Rick will be best remembered for his ready smile and hearty laugh, which he shared often and generously. When you were Rick's friend, you were his friend for life. When you were with him, you were the only other person in the world, and he shared you only grudgingly. His family was so important to him, especially his beloved "niblings," his nieces and nephews. "Uncle Rick" loved completely and unconditionally. He called and talked to his parents, Dick and Helen, and his siblings, Beth, Nancy and Bob every week, exchanging stories and family news. He was our conduit to each other. The other important part of his family were his cats. Being a bachelor, they were his kids, and he loved their company and quirky personalities. He was always quick to show you his latest pictures, and relate stories about their escapades.
Rick loved music. All music. But most of all The Beatles. Always The Beatles. Rick even named his cats for Beatles songs. He introduced so many people to such a diverse number of artists, the list would fill the page. He had thousands of albums, as well as many more thousands of 45's. Each one was carefully catalogued and kept in pristine condition. You knew you had arrived if he let you borrow an album! Of course, a preÎcheck of your turntable was required. He only reluctantly entered the CD age, but then embraced it wholeheartedly. And DVDs allowed him to have the whole concert experience from home.
Sports were another passion. Especially the New York Yankees. He never missed a game, which led to some tired mornings at work. He also loved football, and had season tickets for the New York Jets, but that was largely just to fill the time until baseball was back. The same person who taught him his love for the Yankees also introduced him to stamp collecting, his Aunt Hazel. His stamp collection kept him busy during those long months between football and baseball seasons.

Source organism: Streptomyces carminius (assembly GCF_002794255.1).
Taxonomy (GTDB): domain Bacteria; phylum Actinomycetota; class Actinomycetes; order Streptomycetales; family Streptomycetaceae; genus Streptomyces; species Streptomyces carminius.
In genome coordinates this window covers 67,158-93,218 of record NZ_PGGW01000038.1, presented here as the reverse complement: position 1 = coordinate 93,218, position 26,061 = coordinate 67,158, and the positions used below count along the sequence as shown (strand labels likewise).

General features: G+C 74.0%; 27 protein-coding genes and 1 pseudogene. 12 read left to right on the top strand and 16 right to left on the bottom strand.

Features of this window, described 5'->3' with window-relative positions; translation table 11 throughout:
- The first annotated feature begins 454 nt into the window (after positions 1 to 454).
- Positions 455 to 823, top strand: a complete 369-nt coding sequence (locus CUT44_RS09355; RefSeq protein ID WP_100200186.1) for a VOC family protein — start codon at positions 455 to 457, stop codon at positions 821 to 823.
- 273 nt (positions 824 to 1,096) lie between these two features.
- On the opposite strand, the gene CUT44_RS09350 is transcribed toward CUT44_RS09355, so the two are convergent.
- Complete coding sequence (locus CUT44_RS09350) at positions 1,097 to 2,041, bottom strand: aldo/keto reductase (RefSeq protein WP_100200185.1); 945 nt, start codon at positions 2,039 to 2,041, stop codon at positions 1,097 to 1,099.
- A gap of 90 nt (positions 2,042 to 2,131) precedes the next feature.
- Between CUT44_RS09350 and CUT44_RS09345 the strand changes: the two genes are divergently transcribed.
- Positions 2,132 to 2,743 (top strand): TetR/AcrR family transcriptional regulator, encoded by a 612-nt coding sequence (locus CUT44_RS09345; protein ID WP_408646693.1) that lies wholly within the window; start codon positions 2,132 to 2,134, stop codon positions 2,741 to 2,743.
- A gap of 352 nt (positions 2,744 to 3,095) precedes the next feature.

Every year, Rick would go on family fishing trips. Our family grew up fishing, so it was only natural that this would carry over into our adult lives. He loved to fish with his dad and friends and family. His trips took him to Alaska, Lake Ontario, the Florida Keys, and the Jersey shore, but most of all to Rapid 13 in Quebec, Canada. Almost every year, various family members and friends would get together for the long trek north for a week of wilderness fishing. It seems half the pictures we have of Rick as an adult involve a fish. (The other half involve nieces and nephews!) And yet, Rick would really never have said he was a fisherman, although he was very skilled at it. Fishing was another conduit to friends and family.
Rick was born in Detroit, Michigan, but lived in many places. He spent his high school years in Naperville, Illinois, but lived in New Jersey most of his adult life. He worked at Organon, a pharmaceutical company, as a business analyst, where he made many close friends. As a child, he spent 15 months living on Kwajalein Island in the early 60's, and always wanted to be able to go back. Maybe watching all those rockets take off as a kid is what inspired such an interest in space and science fiction, especially Star Trek. He had copies of every Star Trek episode on tape, as well as all of the movies. I can't think of a more fitting tribute to his life than to have him blasted into space from Kwajalein Island, with "Scotty."
Rick's sister, Nancy